Where the Jews Aren't: The Sad and Absurd Story of Birobidzhan, Russia's Jewish Autonomous Region - Masha Gessen

Staff Pick

Masha Gessen is one of the best contemporary writers on Russian society and politics today. Here she delves into a fascinating and sad page of Russian-Jewish history, when after the Bolshevik revolution Jews were granted their own homeland in far-eastern Siberia where they were promised cultural and political autonomy. However soon after Stalin’s rise to power Birobidzhan’s Jewish identity began to be suppressed. Gessen skillfully uses example of the life of David Bergelson, one of the 20th Century’s most renowned Yiddish writers and a Birobidzhan emigrant, to personalize the tragic story of this remote area that was briefly a beacon of hope for the Jewish people.

Where the Jews Aren't: The Sad and Absurd Story of Birobidzhan, Russia's Jewish Autonomous Region (Jewish Encounters Series) By Masha Gessen Cover Image
ISBN: 9780805242461
Availability: Special Order—Subject to Availability
Published: Schocken - August 23rd, 2016

Secondhand Time: The Last of the Soviets - Svetlana Alexievich, Bela Shayevich

Staff Pick

The world should thank the Nobel committee of 2015 for calling its attention to Svetlana Alexievich. A previously little known Belarusian journalist with a remarkable talent for oral history, Alexievich is an unconventional choice in a field of novelists and poets. Yet her books have the complex plots, memorable characters, lyricism, pathos, and truth of any great literary work. This is especially the case with the wrenching Secondhand Time (Random House, $30). Assembling hundreds of interviews conducted since the end of the Soviet era, Alexievich worked to “admit feelings into history.” As she talked to workers and students, victims and executioners, heroes and parents, she tapped into an almost overwhelming vein of emotion; her subjects laugh and cry at once. They give way to cathartic outbursts worthy of the classical tragedies. They exclaim that they’ve never told anyone these things before. Some stories have been repressed for decades, other are as fresh as the ethnic divisions of today’s headlines; all carry an irresistible intensity and urgency. Together, they reflect the “sheer schizophrenia” of this moment in Russian history, when the older generation regrets the lost idealism of communism, defends the “socialist idea,” and wonders if “instead of a motherland, we live in a huge supermarket,” while younger people are impatient with tradition, dismissing the great “Russian novels” because they ”don’t teach you how to become successful, how to get rich.” Can a land of such sharply discordant views cohere? Maybe. When Alexievich abandons individual interviews and records the diverse statements she overhears at public events, the result isn’t incoherence or non sequitur but a monologue as eloquent and compelling as any.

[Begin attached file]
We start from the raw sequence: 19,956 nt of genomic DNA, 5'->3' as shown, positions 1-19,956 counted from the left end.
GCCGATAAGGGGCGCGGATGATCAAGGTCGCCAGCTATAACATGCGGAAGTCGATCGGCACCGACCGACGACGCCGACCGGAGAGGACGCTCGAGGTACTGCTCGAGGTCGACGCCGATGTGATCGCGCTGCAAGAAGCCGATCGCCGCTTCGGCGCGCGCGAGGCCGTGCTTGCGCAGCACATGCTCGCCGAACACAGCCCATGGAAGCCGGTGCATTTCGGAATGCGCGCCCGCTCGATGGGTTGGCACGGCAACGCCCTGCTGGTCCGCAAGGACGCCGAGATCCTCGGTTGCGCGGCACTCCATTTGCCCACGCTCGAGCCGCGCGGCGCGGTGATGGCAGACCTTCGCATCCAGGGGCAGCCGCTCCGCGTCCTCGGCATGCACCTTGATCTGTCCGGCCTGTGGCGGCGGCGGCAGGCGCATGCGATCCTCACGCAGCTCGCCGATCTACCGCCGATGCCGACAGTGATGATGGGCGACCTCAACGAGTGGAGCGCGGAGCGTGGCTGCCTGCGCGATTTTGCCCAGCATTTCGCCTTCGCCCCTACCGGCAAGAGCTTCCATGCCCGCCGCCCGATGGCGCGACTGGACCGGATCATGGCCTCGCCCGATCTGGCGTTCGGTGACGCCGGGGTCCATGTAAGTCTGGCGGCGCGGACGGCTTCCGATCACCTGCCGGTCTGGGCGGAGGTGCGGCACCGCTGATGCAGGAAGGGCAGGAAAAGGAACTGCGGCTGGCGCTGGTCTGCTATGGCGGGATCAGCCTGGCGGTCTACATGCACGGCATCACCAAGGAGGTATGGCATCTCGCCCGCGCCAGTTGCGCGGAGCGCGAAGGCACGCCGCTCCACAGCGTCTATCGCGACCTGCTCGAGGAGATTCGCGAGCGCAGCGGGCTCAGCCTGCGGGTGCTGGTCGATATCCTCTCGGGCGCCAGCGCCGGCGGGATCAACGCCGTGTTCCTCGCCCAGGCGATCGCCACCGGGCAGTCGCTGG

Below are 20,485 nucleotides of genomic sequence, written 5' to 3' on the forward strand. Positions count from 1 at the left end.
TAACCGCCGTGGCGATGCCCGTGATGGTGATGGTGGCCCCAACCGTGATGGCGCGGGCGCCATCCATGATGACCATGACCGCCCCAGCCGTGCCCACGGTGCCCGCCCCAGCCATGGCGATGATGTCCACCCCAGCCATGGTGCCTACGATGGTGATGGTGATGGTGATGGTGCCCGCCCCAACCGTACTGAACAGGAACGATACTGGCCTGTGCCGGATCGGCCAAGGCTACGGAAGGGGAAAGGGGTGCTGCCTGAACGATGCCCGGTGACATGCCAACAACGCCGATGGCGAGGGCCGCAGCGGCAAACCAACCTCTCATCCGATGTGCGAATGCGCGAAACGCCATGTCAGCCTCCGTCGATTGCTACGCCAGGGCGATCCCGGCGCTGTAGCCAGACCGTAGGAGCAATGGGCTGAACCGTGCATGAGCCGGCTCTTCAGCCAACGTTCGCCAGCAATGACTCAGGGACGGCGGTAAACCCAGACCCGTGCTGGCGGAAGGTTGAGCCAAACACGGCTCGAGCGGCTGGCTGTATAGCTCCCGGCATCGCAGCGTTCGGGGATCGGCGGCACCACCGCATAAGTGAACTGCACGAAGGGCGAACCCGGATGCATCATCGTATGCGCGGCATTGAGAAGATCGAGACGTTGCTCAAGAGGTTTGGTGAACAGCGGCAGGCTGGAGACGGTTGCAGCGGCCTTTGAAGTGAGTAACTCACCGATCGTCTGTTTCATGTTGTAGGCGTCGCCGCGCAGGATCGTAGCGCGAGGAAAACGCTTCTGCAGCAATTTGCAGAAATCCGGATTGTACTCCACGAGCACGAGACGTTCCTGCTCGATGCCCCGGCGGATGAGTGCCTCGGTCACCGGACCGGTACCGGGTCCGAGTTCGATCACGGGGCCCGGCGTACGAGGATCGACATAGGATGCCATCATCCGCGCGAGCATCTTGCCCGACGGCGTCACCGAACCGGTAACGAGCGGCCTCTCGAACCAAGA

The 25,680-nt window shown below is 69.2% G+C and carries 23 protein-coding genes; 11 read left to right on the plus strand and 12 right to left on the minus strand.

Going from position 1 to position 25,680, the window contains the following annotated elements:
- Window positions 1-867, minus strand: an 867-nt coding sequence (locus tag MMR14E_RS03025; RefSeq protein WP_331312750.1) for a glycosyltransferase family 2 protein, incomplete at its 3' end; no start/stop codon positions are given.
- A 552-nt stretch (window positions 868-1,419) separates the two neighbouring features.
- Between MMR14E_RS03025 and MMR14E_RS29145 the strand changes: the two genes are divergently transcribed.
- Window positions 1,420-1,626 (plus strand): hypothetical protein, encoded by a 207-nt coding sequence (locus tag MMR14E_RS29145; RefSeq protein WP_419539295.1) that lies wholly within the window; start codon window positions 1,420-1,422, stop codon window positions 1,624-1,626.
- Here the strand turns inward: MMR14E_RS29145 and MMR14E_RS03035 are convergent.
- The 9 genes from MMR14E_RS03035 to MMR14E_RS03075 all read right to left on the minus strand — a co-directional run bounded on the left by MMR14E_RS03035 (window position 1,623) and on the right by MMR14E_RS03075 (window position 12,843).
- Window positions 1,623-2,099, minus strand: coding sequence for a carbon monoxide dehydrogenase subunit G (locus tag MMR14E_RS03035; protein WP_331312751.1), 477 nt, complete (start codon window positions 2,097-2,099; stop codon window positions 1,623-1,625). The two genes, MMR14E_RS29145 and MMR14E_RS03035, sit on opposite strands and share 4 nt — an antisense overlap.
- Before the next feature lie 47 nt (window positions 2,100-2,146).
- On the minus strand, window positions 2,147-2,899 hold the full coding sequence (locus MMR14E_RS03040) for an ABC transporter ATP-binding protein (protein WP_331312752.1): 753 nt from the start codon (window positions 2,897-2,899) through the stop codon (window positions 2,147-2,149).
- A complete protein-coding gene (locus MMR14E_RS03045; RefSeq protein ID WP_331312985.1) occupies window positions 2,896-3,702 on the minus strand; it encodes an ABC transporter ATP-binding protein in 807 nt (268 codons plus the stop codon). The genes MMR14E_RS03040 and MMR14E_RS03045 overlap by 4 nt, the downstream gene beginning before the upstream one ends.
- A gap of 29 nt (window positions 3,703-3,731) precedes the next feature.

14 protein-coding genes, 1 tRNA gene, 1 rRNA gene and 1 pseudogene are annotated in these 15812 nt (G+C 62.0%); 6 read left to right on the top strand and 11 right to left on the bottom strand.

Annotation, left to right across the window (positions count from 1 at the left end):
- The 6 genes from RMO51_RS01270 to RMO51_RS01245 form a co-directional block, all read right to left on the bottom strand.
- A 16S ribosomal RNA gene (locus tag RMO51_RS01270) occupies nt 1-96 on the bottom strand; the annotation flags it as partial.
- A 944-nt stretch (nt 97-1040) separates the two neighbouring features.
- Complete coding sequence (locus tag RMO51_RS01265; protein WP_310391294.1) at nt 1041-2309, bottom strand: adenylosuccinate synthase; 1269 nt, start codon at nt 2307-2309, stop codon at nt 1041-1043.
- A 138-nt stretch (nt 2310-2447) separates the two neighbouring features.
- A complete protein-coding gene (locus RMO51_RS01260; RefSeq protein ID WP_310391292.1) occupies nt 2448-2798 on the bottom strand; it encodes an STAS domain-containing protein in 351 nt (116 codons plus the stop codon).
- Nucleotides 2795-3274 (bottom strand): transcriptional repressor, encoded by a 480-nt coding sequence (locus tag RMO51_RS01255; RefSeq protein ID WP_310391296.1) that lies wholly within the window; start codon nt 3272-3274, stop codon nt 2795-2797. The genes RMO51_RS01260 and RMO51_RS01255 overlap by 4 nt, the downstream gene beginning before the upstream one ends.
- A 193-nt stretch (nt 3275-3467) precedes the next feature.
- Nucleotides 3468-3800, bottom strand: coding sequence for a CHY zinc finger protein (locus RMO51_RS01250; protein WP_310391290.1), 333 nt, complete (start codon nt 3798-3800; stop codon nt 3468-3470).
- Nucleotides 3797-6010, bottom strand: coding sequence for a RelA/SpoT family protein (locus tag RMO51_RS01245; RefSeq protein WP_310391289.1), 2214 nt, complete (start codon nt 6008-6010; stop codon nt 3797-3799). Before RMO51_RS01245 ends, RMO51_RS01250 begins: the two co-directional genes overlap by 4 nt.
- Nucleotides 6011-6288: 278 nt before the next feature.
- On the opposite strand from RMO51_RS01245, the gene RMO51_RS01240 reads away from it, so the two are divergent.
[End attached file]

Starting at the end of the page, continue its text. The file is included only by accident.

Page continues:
Secondhand Time: The Last of the Soviets By Svetlana Alexievich, Bela Shayevich (Translator) Cover Image
ISBN: 9780399588808
Availability: Special Order—Subject to Availability
Published: Random House - May 24th, 2016

Secondhand Time: The Last of the Soviets By Svetlana Alexievich, Bela Shayevich (Translated by) Cover Image
By Svetlana Alexievich, Bela Shayevich (Translated by)
ISBN: 9780399588822
Availability: In Stock—Click for Locations
Published: Random House Trade Paperbacks - March 21st, 2017

Voices from Chernobyl: The Oral History of a Nuclear Disaster - Svetlana Alexievich

Alexievich practices a unique and compelling kind of authorship; withholding comment, she chronicles the Chernobyl catastrophe by letting those who experienced its various cultural, personal, economic, and other fallouts have their say. Her collage of statement, testimony, lament, and other uncategorizable expressions of hope and horror is immediate and impassioned. Ranging from evacuated residents (two million of the ten million Belorussians live on “poisoned land”), refugees from Chechnya and other wars relocating to the emptied communities, military “liquidators” ordered to bury toxic topsoil and shoot abandoned animals, the mothers of children born deformed, farmers who raise “radioactive byproduct” not crops, this book is a stunning portrait of a new people, the feared and isolated Chernobylites, akin only to the Hibakusha of Hiroshima.